It stands to reason that Moneyball, a dramatic film about taking second chances on unproven talent, would cast a comedic performer opposite Brad Pitt. Having long been branded the master of deadpan in Judd Apatow’s canon, Jonah Hill aimed for the bleachers and lobbied for the role (after Demetri Martin fell out) of Oakland A’s stat-head Peter Brand, who persuades Pitt’s general manager Billy Beane to radically change his ways in Sony’s feature take on Michael Lewis’ novel. It was a natural progression in range for Hill, who had already shown a fierce literal side as the mama’s boy in 2010’s Cyrus. He spoke recently with AwardsLine contributor Anthony D’Alessandro.
AWARDSLINE: As a comedy actor, did you face any challenges from the director or studio heads over your capability to play drama?
HILL: I didn’t audition. I showed Bennett [Miller] Cyrus before it came out and that’s what they cast me from. You know I was at the bottom of a list of actors who weren’t known for their dramatic work. I knew Bennett socially and he knew I was eager to break out of whatever box I was in. As a respected filmmaker he wanted to make an unsuspecting choice. And [Sony Pictures co-chairman] Amy Pascal and I had a really great relationship coming off of Superbad. She knew I was trying to do more dramatic work. Regarding those comedic performers who segue to drama; out of my generation I think I made the most effort do both. If you think of my last two films last year, Cyrus and Get Him To The Greek come out a month apart and now I have Moneyball and The Sitter coming out about a month apart [almost three, actually]. Those two films two years in a row are completely unrecognizable and that’s the career I strive to have.
AWARDSLINE: I ask because one of the faults of this business is that people love to pigeonhole.
HILL: It’s easy. I’m guilty of it as well. Why waste the time trying to get to know every single person that you don’t even know in your real life when you have friends and family you need to get to know. So if someone is an actor or entertainer, it’s easy [for a director] to say, “That guy does this thing, on to the next.” I’m guilty of it as anyone, that’s why I make an effort to do different things. I’ve been lucky between Cyrus and Moneyball that people have accepted me as a dramatic actor.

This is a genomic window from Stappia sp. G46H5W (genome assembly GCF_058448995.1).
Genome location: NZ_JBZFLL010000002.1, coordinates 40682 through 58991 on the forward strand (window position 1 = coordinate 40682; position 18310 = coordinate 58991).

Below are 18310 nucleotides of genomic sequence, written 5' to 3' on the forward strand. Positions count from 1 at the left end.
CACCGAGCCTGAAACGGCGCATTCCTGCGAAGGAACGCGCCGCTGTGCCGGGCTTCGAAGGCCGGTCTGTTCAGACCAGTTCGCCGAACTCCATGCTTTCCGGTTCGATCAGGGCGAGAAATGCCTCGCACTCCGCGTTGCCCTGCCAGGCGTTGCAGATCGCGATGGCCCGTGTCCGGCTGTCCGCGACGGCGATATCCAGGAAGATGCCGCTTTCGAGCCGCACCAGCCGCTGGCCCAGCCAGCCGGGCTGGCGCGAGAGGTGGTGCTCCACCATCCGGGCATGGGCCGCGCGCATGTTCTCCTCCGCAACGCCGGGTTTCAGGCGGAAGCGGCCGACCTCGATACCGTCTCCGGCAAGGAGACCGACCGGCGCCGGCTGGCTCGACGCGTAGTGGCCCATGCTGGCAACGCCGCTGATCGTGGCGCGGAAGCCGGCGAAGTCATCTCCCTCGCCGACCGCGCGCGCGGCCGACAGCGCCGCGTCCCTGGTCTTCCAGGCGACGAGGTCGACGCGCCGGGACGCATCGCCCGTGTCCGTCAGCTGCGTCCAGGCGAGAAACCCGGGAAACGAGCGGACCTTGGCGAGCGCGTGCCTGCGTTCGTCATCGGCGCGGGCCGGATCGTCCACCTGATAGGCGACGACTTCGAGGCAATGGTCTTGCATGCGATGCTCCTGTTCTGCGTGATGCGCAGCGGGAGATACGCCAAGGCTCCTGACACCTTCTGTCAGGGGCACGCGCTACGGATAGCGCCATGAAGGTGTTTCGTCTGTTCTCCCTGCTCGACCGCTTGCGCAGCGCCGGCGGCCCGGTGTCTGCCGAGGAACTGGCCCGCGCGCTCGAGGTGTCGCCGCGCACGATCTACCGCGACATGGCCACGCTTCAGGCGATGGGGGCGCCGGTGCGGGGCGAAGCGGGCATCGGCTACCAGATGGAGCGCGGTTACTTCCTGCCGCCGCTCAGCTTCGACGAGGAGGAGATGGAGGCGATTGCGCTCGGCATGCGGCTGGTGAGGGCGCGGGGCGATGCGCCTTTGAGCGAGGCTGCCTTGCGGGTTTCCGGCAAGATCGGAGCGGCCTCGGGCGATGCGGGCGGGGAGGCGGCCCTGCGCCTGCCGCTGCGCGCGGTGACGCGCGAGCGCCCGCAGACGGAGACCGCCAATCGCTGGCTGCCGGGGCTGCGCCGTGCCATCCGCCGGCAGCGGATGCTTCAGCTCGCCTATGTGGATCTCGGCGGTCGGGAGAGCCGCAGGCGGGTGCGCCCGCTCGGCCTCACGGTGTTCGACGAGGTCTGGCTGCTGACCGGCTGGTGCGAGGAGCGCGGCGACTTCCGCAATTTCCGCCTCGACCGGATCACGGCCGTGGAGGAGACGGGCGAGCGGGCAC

AWARDSLINE: When you sought to make a change in roles with Cyrus and Moneyball, I imagine it’s a team effort. It’s you at bat with your agents, managers and the casting director muscling.
HILL: The beauty of my position is that as a comedy actor, because the comedies I’ve made have been successful, I’m valuable to getting movies made by acting in them. These people [directors] are trying to put together their movies from a financial point of view. The fact that I have movies that people have gone out to go see, is meaningful. A movie like Cyrus helps get made because of my involvement and I help make that movie because I am anxious to do something different. It’s like one hand washes the other.
AWARDSLINE: How did the role of Peter Brand speak to you?
HILL: I thought it was a beautiful story from my characters’ point of view, about a guy who blends into the wall and how a big spotlight that shines on him changes his life and makes him grow.
AWARDSLINE: When you were prepping for your role of Peter Brand, I understand you hung out with Paul DePodesta, who was the assistant to [Oakland As general manager] Billy Beane and a pivotal character in Michael Lewis’ novel. Is Peter a variation on Paul?
HILL: Peter is a character that myself, Aaron, Bennett and Steve created. He’s an amalgamation. In him are elements of those guys who worked for Billy and elements of a person who never had a light shown on them before. In preparing for the role, I spent as much time in MLB front offices as I could as well as with Paul who was using saber metrics at that time.
AWARDLINE: I know you’re an excellent improviser. Was there ample opportunity to veer from the script?
HILL: We would improvise, but when Aaron Sorkin and Steve Zaillian write the script, it’s less of an improvisational environment. Bennett is a detailed, elegant filmmaker and I think he was searching for those little raw moments. He taught me a lot about the words not mattering in that it’s not the words you’re saying, it’s what you’re feeling and sometimes the words may not match up with what you’re feeling at all.
AWARDSLINE: Are you a member of the Academy of Motion Pictures Arts and Sciences?
HILL: No, but I presented an award a few years back. [Editors’ note: Hill co-presented the sound editing Oscar in 2008 with Seth Rogen, where they debated over who gave off a more Halle Berry vibe.]